Almost six years after her attack that left her fighting for her life, Nobel Peace Prize winner Malala Yousafzai returned to Pakistan.
Malala, 20, gave a heartfelt speech on her return to her nation, where she is still under threat of violence. “I’m not very old but I’ve seen a lot. I couldn’t control what happened, if it was my choice I wouldn’t have left my country at all. I had no choice, I had to leave for my life.”
In her speech which left her and her audience in tears, the activist lauded the fact that more than 6 million dollars” has been invested on education in Pakistan in recent years. “I hope we all join hands for the betterment of Pakistan for our future, to empower our women so they can earn and stand on their own two feet”, she added.
Prime Minister Shahid Khaqan Abbasi said he was “so happy that our child who has earned so much fame internationally has come home.” “You represent us in the world and especially of the youth and girls and the work you’ve done for education of girls,” he said. “It is our dream and prayers that you are successful, our prayers with you. Welcome home Malala!”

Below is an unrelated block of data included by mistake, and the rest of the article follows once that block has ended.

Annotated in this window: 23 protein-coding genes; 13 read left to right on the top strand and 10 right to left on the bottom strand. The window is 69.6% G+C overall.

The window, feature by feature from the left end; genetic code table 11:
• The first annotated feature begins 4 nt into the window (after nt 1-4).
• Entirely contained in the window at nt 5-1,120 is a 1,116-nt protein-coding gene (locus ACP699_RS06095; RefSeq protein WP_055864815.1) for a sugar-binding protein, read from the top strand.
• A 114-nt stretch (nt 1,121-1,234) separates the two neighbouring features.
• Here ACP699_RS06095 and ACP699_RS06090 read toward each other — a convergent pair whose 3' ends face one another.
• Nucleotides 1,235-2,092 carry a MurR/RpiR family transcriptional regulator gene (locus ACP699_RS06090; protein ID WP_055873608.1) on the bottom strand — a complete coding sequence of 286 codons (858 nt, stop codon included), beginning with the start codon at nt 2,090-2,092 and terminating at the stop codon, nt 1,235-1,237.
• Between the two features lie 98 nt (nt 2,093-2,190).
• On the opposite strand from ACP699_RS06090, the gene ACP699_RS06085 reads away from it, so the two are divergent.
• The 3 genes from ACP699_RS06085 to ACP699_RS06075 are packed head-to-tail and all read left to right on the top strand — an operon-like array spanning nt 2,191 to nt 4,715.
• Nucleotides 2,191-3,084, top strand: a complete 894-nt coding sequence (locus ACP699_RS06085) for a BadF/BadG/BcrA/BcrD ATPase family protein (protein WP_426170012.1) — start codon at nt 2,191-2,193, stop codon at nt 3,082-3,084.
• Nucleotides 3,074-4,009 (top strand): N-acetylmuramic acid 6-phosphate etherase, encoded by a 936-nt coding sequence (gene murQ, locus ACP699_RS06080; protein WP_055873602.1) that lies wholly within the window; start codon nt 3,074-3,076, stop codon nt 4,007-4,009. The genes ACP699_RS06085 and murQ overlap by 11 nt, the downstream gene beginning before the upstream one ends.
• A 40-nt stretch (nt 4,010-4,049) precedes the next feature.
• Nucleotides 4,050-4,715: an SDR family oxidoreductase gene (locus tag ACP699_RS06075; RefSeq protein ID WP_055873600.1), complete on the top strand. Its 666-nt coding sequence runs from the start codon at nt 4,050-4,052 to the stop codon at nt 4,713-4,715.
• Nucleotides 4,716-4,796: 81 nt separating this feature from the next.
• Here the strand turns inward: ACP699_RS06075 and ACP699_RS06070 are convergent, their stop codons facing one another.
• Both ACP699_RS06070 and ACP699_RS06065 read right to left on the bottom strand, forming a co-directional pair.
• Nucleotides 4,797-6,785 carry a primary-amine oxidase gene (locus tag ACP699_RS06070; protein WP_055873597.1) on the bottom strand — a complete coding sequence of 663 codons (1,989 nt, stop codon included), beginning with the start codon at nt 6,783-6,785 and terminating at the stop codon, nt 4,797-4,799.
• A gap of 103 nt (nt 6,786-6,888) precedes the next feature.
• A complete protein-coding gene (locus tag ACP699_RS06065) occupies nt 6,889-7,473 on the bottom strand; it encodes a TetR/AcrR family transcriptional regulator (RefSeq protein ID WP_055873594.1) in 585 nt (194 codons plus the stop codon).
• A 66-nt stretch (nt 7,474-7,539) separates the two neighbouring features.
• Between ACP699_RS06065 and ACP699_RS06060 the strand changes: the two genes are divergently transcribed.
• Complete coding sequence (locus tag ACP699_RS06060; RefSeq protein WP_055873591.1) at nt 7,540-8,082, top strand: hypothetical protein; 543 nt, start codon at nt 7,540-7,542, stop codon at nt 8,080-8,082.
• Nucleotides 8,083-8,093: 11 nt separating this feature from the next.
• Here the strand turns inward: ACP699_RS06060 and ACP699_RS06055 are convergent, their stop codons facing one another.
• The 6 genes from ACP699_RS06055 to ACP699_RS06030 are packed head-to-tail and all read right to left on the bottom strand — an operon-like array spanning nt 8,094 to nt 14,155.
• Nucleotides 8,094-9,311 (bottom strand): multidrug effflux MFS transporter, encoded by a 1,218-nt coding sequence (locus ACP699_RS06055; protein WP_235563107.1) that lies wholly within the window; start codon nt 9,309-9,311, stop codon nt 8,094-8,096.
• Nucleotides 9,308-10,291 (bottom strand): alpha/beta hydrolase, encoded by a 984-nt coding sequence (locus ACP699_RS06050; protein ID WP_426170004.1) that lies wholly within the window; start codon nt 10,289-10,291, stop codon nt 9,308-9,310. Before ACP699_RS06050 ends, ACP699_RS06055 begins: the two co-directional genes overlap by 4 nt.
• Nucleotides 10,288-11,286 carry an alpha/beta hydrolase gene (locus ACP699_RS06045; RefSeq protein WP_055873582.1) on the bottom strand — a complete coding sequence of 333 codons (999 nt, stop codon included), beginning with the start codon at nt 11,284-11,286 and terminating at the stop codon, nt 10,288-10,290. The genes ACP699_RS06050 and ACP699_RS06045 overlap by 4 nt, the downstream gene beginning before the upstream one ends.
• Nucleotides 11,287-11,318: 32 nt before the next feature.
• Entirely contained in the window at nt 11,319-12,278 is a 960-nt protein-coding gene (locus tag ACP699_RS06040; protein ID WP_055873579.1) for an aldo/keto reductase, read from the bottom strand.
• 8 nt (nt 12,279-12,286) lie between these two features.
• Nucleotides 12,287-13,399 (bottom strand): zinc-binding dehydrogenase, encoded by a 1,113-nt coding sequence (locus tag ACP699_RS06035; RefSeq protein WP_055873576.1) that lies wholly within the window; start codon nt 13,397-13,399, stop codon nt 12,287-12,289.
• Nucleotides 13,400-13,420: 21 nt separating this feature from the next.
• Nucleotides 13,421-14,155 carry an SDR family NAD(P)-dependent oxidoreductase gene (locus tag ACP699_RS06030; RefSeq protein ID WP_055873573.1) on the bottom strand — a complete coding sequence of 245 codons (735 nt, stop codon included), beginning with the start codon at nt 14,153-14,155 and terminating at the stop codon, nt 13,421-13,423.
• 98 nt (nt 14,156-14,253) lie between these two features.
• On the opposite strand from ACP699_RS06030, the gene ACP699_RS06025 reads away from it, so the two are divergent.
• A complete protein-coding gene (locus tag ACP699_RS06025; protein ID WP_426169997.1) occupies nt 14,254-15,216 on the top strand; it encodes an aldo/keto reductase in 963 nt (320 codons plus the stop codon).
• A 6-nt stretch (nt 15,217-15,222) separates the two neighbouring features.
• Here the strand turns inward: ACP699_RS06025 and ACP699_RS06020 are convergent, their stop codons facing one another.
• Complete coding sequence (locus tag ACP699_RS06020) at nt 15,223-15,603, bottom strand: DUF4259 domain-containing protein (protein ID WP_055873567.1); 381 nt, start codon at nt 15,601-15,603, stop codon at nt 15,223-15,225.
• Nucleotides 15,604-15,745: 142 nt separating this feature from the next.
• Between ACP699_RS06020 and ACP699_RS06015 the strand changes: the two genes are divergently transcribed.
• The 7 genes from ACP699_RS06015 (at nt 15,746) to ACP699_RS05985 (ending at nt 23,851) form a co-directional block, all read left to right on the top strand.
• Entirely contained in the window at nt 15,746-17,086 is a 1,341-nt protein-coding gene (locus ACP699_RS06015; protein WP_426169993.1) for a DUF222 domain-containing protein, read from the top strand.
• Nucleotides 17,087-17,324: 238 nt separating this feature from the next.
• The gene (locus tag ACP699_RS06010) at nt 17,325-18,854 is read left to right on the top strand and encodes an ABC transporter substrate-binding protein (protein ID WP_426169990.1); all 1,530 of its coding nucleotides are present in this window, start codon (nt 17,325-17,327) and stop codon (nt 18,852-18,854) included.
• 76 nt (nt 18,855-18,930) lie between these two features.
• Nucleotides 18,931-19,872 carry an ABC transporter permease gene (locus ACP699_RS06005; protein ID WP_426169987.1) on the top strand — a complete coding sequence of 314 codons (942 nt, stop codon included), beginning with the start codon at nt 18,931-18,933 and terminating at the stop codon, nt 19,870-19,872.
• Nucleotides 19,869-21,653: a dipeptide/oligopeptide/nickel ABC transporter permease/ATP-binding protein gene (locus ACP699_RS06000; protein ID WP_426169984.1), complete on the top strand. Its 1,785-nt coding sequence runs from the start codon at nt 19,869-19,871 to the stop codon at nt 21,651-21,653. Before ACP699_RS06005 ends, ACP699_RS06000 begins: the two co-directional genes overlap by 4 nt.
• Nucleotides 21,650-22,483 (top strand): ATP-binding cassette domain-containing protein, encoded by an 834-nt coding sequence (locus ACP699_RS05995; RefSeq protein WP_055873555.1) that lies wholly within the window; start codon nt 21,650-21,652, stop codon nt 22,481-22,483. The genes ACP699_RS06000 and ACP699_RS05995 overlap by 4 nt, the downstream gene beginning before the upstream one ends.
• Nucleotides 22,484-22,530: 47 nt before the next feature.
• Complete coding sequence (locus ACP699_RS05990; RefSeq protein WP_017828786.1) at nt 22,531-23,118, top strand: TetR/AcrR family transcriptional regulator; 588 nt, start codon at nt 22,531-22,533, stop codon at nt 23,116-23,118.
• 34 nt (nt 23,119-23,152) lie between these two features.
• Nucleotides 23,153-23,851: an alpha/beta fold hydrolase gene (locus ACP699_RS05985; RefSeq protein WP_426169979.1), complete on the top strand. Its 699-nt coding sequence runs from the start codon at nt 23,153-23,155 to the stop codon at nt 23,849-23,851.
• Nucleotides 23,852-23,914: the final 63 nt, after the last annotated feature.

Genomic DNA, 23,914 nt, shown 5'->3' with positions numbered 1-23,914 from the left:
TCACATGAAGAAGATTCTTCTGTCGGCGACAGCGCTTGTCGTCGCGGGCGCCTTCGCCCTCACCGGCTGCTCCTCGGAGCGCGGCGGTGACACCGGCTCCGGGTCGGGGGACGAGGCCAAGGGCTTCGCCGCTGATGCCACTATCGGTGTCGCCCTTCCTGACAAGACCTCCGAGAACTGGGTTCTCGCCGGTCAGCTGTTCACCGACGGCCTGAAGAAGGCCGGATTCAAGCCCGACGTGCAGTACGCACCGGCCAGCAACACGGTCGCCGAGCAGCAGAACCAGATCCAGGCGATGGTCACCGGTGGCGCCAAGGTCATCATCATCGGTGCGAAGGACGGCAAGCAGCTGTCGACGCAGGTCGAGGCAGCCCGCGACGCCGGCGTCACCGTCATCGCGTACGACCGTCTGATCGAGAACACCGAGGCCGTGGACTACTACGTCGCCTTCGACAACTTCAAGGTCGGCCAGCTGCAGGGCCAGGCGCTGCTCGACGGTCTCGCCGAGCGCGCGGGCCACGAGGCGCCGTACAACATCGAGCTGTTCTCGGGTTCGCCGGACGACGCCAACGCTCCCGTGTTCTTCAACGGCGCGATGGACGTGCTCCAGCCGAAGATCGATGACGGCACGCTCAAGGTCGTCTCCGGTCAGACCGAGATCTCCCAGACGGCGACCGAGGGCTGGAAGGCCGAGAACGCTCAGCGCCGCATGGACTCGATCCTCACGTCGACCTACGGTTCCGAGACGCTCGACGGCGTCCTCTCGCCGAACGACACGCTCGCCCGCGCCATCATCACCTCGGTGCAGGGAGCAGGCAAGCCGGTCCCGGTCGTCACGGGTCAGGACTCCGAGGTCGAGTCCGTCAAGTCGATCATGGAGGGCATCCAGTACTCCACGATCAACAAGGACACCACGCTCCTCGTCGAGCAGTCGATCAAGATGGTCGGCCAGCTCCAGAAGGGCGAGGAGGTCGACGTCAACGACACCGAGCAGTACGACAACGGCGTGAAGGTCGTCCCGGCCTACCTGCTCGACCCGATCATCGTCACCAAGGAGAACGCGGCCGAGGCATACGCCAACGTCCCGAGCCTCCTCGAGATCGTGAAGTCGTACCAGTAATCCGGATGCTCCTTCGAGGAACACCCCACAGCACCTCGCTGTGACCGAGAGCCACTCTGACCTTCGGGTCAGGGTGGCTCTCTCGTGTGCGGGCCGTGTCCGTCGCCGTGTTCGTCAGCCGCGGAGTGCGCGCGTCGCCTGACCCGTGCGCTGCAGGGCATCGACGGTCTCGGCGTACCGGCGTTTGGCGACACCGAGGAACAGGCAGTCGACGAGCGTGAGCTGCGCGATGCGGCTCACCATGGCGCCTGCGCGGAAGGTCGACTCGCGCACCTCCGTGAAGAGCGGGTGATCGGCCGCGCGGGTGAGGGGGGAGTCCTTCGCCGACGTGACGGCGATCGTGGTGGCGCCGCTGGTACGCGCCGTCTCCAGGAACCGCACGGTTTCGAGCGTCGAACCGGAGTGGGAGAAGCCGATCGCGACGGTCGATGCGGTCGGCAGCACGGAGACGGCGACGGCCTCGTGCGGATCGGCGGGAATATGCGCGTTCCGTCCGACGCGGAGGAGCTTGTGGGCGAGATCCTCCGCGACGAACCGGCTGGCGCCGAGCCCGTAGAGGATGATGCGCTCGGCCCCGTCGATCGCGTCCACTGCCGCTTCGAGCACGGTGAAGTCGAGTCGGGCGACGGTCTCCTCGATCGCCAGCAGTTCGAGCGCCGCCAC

In 2012, 14 year old Malala was shot by a member of a militant group as her classmates sat in a school bus in Mingora, in Pakistan’s Swat Valley. Two of them sustained minor injuries, but bullets struck Malala in the head and neck, leaving her in a critical condition. She was then taken by helicopter from hospital to hospital in Pakistan, where doctors placed her in a medically induced coma so an air ambulance could fly her to Great Britain for treatment.
A little over a week after being shot, Malala bounced back again, being able to stand when leaning on a nurse’s arm at Queen Elizabeth Hospital in Birmingham, England. The Taliban released a statement saying that they would target her again if she survived.
She began studying at Oxford University last year, but in her most recent public interview with talk show host David Letterman, she talked about how she missed the rivers and mountains of Swat Valley and all she wanted was for her “feet to touch the ground of home.”